After a recent fire my insurance company is in the process of restoring my garage, and I am taking the opportunity to put in insulation, weather-sealed door and good lighting for winter working. Now I plan to build boats during the cold weather instead of wasting good summer days. Maybe sell a few too; a guy can dream.

    I now realise that the only thing that stopped me doing all this before the fire stage was the clutter. I could easily have ordered a clean-up skip, chucked away the junk, stored the good stuff under a tarp and done the work myself. Apart from the new door that is, but I could have sealed up the old one with tape and added a few insulation batts behind it. If you are good enough with your hands to undertake boat construction and can afford the materials you are definitely able to fix up your garage as a place to work part time until you establish yourself or come to your senses. It would take a few $hundred and a few weeks; if it goes sour you will have added value to your home.

    Good luck with your dream and wish me luck with mine!
     
  11. SidewinderBoats
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    SidewinderBoats New Member

    Walking away from the day job can be scary. But thats also how many businesses start, some people just have no other option. Because the day job walked away from them.
     
  12. SidewinderBoats
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    SidewinderBoats New Member

    A fire, I feel your pain, a recent flood just cleared away most of my clutter. 20+ years of boating magazines turned to pulp.
     
  13. Bill Dunn
    Joined: Aug 2004
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    Bill Dunn Junior Member

    Whats RTM

    RTM is short for Resin Transform Molding which is using a closed mold system to form parts. You gelcoat the molds, insert pattern cut continuos strand matt, close the mold and inject catylized resin into the mold, wait about 20min. and open the mold and pull the formed part. This system makes great production parts fast, but it is lots of work to make the tooling and get a good resin content in the finished parts.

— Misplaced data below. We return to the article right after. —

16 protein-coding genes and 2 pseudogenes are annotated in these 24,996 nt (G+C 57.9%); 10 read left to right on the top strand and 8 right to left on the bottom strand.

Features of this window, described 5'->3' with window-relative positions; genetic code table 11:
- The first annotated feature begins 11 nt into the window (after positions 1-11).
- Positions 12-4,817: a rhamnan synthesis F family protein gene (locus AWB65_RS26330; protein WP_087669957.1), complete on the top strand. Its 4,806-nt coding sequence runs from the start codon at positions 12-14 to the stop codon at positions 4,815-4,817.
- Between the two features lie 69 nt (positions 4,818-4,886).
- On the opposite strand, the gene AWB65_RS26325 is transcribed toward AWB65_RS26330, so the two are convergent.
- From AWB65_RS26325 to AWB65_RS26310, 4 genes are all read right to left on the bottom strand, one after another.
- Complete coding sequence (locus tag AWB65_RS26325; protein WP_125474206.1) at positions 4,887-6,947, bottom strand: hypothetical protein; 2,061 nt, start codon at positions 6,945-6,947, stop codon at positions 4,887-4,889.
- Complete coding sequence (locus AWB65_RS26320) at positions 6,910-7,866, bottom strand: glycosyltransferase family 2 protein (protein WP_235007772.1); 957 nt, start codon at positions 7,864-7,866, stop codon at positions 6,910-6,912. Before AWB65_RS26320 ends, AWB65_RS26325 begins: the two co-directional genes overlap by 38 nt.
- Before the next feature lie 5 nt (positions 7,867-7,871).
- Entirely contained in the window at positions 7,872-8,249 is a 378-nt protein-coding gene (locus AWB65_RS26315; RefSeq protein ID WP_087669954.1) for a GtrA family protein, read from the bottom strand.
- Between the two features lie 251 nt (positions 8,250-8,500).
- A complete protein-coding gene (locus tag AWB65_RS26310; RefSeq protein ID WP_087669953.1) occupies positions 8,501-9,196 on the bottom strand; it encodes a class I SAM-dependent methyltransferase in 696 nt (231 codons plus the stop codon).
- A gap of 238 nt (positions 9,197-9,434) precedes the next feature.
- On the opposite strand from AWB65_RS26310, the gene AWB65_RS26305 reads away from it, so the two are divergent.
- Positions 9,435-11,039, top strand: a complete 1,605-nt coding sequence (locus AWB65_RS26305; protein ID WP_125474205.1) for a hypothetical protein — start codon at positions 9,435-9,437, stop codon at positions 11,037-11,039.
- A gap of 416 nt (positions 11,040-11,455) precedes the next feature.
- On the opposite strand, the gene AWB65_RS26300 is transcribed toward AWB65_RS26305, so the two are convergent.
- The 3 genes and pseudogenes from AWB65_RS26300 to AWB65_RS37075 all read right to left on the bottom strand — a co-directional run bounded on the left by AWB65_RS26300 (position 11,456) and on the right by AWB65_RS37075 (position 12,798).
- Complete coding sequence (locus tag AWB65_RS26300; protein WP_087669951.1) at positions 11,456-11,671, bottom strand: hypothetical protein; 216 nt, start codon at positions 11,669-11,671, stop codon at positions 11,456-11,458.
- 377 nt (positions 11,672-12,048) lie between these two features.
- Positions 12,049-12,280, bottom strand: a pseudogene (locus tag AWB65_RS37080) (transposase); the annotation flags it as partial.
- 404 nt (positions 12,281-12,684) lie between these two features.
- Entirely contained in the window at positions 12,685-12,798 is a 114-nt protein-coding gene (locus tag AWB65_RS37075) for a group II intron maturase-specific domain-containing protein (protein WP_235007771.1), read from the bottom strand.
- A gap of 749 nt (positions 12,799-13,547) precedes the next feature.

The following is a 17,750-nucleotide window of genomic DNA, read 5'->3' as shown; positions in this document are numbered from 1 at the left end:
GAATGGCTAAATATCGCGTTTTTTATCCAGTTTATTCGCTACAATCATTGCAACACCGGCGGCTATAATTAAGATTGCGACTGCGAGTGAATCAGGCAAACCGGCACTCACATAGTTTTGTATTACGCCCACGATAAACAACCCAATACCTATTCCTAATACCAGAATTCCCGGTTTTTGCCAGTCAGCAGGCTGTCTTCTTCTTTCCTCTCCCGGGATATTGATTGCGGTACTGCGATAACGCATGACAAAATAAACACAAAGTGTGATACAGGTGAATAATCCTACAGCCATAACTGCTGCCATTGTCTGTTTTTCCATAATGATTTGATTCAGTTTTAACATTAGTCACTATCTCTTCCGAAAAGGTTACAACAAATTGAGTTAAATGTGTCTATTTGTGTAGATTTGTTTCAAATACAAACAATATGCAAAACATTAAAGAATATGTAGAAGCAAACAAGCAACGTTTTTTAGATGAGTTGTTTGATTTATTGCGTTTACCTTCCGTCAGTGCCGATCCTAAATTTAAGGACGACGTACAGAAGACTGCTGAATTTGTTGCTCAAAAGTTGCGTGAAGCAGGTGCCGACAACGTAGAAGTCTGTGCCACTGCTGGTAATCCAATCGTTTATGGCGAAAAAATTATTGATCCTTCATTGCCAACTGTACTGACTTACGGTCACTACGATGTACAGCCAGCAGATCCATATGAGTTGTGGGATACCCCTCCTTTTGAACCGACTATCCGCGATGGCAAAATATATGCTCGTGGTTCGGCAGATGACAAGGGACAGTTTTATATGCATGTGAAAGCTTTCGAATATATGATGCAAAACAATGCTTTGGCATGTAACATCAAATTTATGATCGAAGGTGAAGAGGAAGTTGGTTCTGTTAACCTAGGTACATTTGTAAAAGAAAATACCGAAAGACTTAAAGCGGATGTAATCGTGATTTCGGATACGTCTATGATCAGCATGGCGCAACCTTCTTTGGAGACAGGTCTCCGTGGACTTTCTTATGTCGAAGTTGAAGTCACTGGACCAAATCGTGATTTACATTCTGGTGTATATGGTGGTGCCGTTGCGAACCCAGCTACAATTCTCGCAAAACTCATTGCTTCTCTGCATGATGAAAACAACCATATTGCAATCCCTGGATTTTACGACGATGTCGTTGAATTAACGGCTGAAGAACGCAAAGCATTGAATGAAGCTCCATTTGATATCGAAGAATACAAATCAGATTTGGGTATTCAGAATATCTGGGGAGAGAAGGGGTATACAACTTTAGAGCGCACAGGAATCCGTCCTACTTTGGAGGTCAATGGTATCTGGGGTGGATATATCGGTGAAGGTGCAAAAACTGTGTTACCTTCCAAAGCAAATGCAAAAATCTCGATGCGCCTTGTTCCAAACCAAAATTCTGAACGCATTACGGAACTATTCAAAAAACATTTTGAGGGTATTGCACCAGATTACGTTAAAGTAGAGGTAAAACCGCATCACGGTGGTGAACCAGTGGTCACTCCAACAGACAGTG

14. ancient kayaker
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    ancient kayaker aka Terry Haines

    I didn't mind losing the rubbish so much, but during the fire the plastic rope holding one boat up in the roof melted and it came down on the boat I was just finishing! That really hurt!

    Interestingly, apart from the damage from the drop the wood boats were apparently not much affected by the heat. Plastic power tools turned to lumps with motors inside, hand tools rusted from the firemens' hoses but the wood boats might have been fine if they had not landed so hard. I have heard that heavy wood timbers in fire-damaged houses survive with a little charring when steel melts. However, since a lot of the plywood in the roof delaminated I would not have trusted the ply boats even if they looked whole.

    I can rebuild the boats and will enjoy doing so, but losing hand tools gathered over many years, inherited, found while rummaging in antique shops or just plain home-made was the cruelest cut of all. There are nice new tools out there (at a price!) but they mostly have plastic handles ... and no souls.

    Er, I think I got off the topic!
     

  15. Landlubber
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    Landlubber Senior Member

    Oh dear, poor ancient kayaker, I would hate to loose my old tools, they have been my mates for soooo long, I am truely sorry for you.